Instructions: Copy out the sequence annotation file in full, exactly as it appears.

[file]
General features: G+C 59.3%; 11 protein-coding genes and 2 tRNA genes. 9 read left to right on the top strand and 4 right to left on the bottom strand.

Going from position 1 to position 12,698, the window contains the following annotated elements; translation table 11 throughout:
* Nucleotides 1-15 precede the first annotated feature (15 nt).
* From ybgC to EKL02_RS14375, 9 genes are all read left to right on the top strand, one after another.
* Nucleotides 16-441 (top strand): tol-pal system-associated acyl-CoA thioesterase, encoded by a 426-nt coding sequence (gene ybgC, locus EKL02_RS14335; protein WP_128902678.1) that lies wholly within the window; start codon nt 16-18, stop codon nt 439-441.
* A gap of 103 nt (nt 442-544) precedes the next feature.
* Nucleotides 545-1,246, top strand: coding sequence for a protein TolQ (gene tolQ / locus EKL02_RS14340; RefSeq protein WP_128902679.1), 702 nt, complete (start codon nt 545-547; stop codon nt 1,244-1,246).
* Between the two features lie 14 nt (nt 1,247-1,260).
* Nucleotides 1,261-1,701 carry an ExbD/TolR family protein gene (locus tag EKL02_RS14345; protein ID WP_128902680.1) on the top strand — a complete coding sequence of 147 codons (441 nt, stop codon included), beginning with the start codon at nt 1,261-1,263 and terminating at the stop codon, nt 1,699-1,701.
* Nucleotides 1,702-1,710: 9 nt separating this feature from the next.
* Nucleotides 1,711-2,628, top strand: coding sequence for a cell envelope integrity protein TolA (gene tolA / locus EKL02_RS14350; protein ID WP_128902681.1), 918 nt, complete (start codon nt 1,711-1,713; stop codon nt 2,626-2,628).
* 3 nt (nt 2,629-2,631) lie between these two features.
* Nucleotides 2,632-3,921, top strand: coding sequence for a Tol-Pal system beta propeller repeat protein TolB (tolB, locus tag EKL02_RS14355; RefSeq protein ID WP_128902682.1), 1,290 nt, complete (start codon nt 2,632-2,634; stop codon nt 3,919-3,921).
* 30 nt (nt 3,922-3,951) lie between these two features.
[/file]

General features: G+C 59.3%; 11 protein-coding genes and 2 tRNA genes. 9 read left to right on the top strand and 4 right to left on the bottom strand.

Going from position 1 to position 12,698, the window contains the following annotated elements; translation table 11 throughout:
* Nucleotides 1-15 precede the first annotated feature (15 nt).
* From ybgC to EKL02_RS14375, 9 genes are all read left to right on the top strand, one after another.
* Nucleotides 16-441 (top strand): tol-pal system-associated acyl-CoA thioesterase, encoded by a 426-nt coding sequence (gene ybgC, locus EKL02_RS14335; protein WP_128902678.1) that lies wholly within the window; start codon nt 16-18, stop codon nt 439-441.
* A gap of 103 nt (nt 442-544) precedes the next feature.
* Nucleotides 545-1,246, top strand: coding sequence for a protein TolQ (gene tolQ / locus EKL02_RS14340; RefSeq protein WP_128902679.1), 702 nt, complete (start codon nt 545-547; stop codon nt 1,244-1,246).
* Between the two features lie 14 nt (nt 1,247-1,260).
* Nucleotides 1,261-1,701 carry an ExbD/TolR family protein gene (locus tag EKL02_RS14345; protein ID WP_128902680.1) on the top strand — a complete coding sequence of 147 codons (441 nt, stop codon included), beginning with the start codon at nt 1,261-1,263 and terminating at the stop codon, nt 1,699-1,701.
* Nucleotides 1,702-1,710: 9 nt separating this feature from the next.
* Nucleotides 1,711-2,628, top strand: coding sequence for a cell envelope integrity protein TolA (gene tolA / locus EKL02_RS14350; protein ID WP_128902681.1), 918 nt, complete (start codon nt 1,711-1,713; stop codon nt 2,626-2,628).
* 3 nt (nt 2,629-2,631) lie between these two features.
* Nucleotides 2,632-3,921, top strand: coding sequence for a Tol-Pal system beta propeller repeat protein TolB (tolB, locus tag EKL02_RS14355; RefSeq protein ID WP_128902682.1), 1,290 nt, complete (start codon nt 2,632-2,634; stop codon nt 3,919-3,921).
* 30 nt (nt 3,922-3,951) lie between these two features.